There is such a thing as not enough chaos.

In a new study, scientists have discovered that complex calculations performed by computers can be off by as much as 15 percent, due to a "pathological" inability to grasp the true mathematical complexity of chaotic dynamical systems.

"Our work shows that the behaviour of the chaotic dynamical systems is richer than any digital computer can capture," says computational scientist Peter Coveney from UCL in the UK.

"Chaos is more commonplace than many people may realise and even for very simple chaotic systems, numbers used by digital computers can lead to errors that are not obvious but can have a big impact."

For centuries, theorists have contemplated how very small effects can snowball into very large ones downstream.

In chaos theory, the phenomenon is famously referred to as the 'butterfly effect': metaphorically, the hypothetical notion that the infinitesimal flap of a butterfly's wings in one place could help generate a subsequent tornado in another.

It's a poetic concept, but while it may seem whimsical, mathematical modelling suggests the notion is grounded in very measurable terms.

The butterfly effect is primarily attributed to American mathematician and meteorologist Edward Norton Lorenz, who in the 1960s, while repeating a weather simulation, took a history-making shortcut: he used slightly simplified numbers for the second experiment (inputting 0.506 instead of 0.506127).

"I went down the hall for a cup of coffee and returned after about an hour, during which time the computer had simulated about two months of weather," Lorenz later recalled.

"The numbers being printed were nothing like the old ones."

The results of Lorenz's fateful rounding off showed how minute changes in initial conditions can produce big changes over time in complex, chaotic systems where lots of variables affect and influence one another.

Weather prediction is one example, but the same snowballing error phenomenon has since been demonstrated in everything from modelling orbital trajectories to turbulence and molecular dynamics.

The thing is, even though the butterfly effect has been known about for decades, it's still a fundamental problem in the way computers run calculations.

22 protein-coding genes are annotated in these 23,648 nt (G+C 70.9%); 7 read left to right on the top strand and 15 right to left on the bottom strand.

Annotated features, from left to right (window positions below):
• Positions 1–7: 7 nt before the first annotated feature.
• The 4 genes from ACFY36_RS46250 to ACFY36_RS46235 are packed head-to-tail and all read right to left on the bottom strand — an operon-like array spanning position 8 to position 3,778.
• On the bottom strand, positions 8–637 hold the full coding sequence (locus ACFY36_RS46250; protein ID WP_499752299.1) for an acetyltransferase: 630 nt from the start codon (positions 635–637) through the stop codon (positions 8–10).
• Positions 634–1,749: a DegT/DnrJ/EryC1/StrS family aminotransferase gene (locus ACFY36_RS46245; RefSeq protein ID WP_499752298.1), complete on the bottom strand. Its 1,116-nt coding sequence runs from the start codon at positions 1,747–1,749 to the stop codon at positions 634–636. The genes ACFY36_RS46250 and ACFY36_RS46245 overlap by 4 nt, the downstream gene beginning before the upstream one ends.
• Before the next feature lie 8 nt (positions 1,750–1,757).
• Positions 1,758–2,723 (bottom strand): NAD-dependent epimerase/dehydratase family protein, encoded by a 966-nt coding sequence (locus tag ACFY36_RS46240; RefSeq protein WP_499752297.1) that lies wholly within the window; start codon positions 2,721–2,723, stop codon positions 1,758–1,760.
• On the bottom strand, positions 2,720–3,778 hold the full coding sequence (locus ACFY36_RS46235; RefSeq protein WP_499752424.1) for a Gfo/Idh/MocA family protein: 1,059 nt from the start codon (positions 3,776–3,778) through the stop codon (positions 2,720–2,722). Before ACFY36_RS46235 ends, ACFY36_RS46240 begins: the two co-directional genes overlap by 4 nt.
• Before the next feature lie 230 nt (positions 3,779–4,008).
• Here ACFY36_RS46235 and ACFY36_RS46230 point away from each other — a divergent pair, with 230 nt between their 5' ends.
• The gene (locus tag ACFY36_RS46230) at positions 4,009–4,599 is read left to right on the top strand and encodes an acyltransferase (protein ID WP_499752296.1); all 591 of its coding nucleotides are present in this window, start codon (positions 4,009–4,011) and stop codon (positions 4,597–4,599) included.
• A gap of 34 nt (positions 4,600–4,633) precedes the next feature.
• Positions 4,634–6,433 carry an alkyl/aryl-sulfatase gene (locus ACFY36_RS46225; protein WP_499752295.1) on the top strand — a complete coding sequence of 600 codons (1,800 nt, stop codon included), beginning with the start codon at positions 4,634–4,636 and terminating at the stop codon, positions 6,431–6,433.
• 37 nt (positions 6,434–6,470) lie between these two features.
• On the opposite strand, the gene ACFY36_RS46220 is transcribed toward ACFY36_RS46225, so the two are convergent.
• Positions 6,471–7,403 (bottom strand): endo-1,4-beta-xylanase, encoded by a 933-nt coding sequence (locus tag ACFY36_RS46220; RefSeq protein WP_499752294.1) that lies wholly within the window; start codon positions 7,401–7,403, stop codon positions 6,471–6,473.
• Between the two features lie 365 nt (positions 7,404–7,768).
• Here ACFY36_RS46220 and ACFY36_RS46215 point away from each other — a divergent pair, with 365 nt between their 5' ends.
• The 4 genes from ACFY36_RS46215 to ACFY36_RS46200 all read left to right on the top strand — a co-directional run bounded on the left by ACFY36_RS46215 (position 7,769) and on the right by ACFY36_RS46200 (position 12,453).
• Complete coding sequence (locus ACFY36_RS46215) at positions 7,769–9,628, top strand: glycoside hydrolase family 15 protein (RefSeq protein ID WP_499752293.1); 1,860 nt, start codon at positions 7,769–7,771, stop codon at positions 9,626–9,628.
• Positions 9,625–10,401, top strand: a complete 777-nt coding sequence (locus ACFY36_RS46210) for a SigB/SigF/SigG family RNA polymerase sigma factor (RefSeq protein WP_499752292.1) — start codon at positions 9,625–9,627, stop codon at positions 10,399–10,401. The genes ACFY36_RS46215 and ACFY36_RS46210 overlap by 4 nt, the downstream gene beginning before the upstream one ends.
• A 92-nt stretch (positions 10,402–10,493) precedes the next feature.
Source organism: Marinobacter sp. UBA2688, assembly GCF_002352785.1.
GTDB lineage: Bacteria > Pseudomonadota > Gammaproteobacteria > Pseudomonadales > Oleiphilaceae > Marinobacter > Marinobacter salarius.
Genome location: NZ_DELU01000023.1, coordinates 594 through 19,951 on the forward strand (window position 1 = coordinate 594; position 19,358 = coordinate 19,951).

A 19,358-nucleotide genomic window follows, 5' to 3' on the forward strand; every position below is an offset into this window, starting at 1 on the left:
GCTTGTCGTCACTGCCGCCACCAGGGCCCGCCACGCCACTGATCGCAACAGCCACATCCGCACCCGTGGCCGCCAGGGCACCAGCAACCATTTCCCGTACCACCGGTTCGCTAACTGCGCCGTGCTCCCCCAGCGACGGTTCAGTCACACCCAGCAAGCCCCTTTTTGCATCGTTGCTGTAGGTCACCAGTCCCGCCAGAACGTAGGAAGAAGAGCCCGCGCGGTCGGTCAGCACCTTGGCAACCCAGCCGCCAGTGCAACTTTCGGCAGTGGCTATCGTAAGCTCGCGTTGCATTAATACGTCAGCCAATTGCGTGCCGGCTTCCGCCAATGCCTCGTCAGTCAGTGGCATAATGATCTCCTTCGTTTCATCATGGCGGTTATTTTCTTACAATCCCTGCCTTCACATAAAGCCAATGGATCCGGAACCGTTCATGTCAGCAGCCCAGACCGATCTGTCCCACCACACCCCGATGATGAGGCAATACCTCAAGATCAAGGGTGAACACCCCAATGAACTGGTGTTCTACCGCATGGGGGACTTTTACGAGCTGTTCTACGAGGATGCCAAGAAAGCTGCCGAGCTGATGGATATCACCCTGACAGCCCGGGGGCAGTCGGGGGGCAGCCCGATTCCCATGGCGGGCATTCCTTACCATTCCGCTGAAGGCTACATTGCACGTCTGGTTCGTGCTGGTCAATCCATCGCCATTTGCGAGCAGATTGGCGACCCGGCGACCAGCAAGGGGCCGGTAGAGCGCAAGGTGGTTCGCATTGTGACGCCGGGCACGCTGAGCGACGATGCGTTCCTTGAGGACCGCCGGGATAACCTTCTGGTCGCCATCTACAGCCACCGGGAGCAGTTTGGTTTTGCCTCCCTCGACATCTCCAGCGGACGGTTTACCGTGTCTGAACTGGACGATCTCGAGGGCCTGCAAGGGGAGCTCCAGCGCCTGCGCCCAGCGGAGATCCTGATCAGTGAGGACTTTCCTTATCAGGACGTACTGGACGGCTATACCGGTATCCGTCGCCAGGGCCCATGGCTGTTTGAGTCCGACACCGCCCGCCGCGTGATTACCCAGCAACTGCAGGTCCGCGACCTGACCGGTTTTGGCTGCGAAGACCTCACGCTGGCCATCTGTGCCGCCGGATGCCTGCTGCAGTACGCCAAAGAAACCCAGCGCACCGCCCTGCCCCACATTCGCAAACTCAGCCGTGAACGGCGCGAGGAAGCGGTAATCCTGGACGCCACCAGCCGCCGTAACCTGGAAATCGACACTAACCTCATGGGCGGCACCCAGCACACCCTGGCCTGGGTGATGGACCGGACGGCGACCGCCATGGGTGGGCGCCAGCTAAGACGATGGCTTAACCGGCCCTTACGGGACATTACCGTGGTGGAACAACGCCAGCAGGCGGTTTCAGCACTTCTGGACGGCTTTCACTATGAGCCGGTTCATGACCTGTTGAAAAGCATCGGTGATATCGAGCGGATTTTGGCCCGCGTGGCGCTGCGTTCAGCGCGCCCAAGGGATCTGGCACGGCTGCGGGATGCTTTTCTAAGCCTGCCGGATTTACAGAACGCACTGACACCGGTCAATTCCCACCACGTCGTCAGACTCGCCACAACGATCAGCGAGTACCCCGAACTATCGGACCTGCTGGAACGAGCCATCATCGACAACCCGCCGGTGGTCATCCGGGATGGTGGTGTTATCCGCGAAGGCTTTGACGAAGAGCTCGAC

"Extreme sensitivity to initial conditions is a defining feature of chaotic dynamical systems," Coveney and his team explain in their new paper.

"Since the first usage of digital computers for computational science, it has been known that loss of precision due to the discrete approximation of real numbers can dramatically alter the dynamics of chaotic systems after a short amount of simulation time."

This loss of precision isn't something that becomes apparent in simple calculations. The calculator app on your smartphone is likely perfectly sufficient for everything you need it to do in daily life.

But in big calculations with lots of variables and starting conditions, tiny rounding errors at the outset can lead to huge calculation errors by the end of a given simulation.

At the heart of the problem, the researchers say, is what's called floating-point arithmetic: the standardised way that real numbers are understood by computers using binary code, which uses approximations and conversions to represent numbers.

In large and complex systems, those approximations can introduce significant errors – a problem compounded by the way that floating-point numbers are distributed between real numbers, even in a newer and more complex 64-bit format called double-precision floating-point.

"It has long been believed that the rounding errors are not problematic, especially if we use double-precision floating-point numbers – binary numbers using 64 bits, instead of 32," says mathematician Bruce Boghosian from Tufts University.

"But in our study, we have demonstrated a problem that is due to the uneven distribution of the fractions represented by the floating-point numbers, and that is not likely to disappear merely by increasing the number of bits."

In the research, the team compared a known simple chaotic system called the Bernoulli Map with a digital calculation of the same system, and uncovered what they say are "systematic distortions" and a "newfound pathology" in the simulation of chaotic dynamical systems.

Indeed, while Lorenz discovered his butterfly effect by leaving entire numerals out of a calculation, the researchers found their own much subtler equivalent by simply asking a computer to perform a mathematical calculation at all.

"For Lorenz, it was a very small change in the last few decimal places in the numbers used to start a simulation that caused his diverging results," Coveney told the Science Museum blog.

"What neither he nor others realised, and is highlighted in our new work, is that any such finite (rational) initial condition describes a behaviour which may be statistically highly unrepresentative."

While the researchers acknowledge that the Bernoulli Map is a simple chaotic system that isn't necessarily representative of more complex dynamic models, they warn that the insidious nature of their floating-point butterfly means no scientist should let their guard down around computers.

"We do not believe  that practitioners should draw any comfort from the fact that their models are more complex than this one," the authors write.

"We would suggest that if so simple a system exhibits such egregious pathologies, a more complex system will probably exhibit even more devilish ones."

It's not every day you find out computer modelling may be fundamentally flawed. Until we somehow figure out a way to fix this, the team says researchers everywhere need to closely pay attention to the numbers their computers are spitting out.

The findings are reported in Advanced Theory and Simulations.